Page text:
That breakout could happen in Spain, on the World Cup stage.

If Team USA is going to defend its gold medal this summer, it will happen because Davis was a big man no other team in the world could match.

That he really was the five nobody else had.

51Q: Does Ty Lawson vault the Rockets into the top tier of championship contenders?

DENVER, CO - MARCH 07:  James Harden #13 of the Houston Rockets controls the ball against Ty Lawson #3 of the Denver Nuggets at Pepsi Center on March 7, 2015 in Denver, Colorado. The Rockets defeated the Nuggets 114-100. NOTE TO USER: User expressly acknowledges and agrees that, by downloading and or using this photograph, User is consenting to the terms and conditions of the Getty Images License Agreement.  (Photo by Doug Pensinger/Getty Images)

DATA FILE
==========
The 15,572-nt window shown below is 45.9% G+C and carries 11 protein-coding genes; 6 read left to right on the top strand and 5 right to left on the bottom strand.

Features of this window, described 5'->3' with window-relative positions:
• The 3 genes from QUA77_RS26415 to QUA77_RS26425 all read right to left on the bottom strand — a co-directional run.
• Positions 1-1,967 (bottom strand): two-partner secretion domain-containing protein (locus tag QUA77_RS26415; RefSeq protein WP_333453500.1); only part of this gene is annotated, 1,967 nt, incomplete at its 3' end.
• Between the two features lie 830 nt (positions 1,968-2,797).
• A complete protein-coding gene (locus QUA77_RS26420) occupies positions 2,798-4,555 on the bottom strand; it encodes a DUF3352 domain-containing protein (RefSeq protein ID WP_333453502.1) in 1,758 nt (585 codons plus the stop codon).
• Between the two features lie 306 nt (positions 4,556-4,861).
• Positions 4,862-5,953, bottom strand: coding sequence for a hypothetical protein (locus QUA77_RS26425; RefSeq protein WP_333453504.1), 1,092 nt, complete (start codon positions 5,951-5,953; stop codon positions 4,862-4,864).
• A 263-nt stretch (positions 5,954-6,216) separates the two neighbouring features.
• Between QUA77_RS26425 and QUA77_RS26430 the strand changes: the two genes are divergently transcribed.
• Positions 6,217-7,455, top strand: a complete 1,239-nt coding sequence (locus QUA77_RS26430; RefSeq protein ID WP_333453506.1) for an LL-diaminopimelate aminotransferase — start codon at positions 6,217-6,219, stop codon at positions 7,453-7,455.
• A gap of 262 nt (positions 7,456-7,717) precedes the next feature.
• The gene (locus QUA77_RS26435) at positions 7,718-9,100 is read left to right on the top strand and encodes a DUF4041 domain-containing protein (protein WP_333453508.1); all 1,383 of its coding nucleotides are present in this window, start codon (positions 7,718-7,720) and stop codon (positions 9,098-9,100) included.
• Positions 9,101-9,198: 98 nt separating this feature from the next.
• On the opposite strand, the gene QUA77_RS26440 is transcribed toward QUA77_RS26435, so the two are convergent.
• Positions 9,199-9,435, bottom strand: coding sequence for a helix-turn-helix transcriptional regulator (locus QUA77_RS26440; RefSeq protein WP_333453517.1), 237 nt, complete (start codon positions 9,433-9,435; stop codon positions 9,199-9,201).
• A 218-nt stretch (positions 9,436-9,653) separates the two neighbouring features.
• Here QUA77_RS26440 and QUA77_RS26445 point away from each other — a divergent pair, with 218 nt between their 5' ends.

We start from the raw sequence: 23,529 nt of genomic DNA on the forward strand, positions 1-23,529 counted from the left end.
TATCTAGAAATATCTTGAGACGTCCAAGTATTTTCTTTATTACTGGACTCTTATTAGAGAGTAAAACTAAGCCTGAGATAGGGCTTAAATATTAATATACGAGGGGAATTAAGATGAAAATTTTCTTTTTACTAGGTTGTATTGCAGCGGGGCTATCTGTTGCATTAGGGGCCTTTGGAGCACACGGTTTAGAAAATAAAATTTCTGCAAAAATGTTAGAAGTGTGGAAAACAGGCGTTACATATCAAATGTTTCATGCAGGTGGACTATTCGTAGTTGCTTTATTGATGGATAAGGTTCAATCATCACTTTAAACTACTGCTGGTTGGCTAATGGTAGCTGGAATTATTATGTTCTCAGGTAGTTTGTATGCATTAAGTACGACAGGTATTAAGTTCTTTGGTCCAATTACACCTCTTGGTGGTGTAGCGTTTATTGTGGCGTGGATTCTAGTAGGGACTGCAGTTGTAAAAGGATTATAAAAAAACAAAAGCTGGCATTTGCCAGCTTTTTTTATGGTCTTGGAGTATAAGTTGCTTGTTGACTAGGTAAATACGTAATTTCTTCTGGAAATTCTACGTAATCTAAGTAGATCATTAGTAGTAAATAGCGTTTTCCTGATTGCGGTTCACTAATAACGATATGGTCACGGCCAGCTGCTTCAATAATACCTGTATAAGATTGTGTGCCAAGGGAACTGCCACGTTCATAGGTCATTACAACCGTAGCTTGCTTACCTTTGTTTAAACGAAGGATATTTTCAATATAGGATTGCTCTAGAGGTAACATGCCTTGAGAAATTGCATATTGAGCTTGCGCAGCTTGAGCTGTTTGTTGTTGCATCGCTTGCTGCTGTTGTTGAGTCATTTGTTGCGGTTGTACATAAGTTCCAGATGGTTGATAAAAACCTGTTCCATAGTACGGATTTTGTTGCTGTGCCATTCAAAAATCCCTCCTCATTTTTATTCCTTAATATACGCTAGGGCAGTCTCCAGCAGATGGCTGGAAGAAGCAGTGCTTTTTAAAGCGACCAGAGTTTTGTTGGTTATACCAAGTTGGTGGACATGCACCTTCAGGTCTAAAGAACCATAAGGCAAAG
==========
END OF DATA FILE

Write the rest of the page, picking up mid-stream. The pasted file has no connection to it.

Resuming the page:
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I see five clear upper-echelon championship contenders –  Warriors, Spurs, Clippers, Thunder and Cavaliers.

Do the Rockets belong in that group, or do they fill the next tier by themselves?

Ty Lawson – acquired for pennies on the dollar – could put Houston over the top.

But, really, this premise might not be fair to the Rockets. They earned the No. 2 seed in the Western Conference last season and reached the conference finals last season. James Harden finished second in MVP voting. Dwight Howard looked like a star during the playoffs. The supporting cast – Trevor Ariza, Terrence Jones, Donatas Motiejunas, Patrick Beverley, Corey Brewer and even Jason Terry – played better than anyone expected. Young players like Clint Capela, K.J. McDaniels, Sam Dekker and Montrezl Harrell could make a leap at any moment.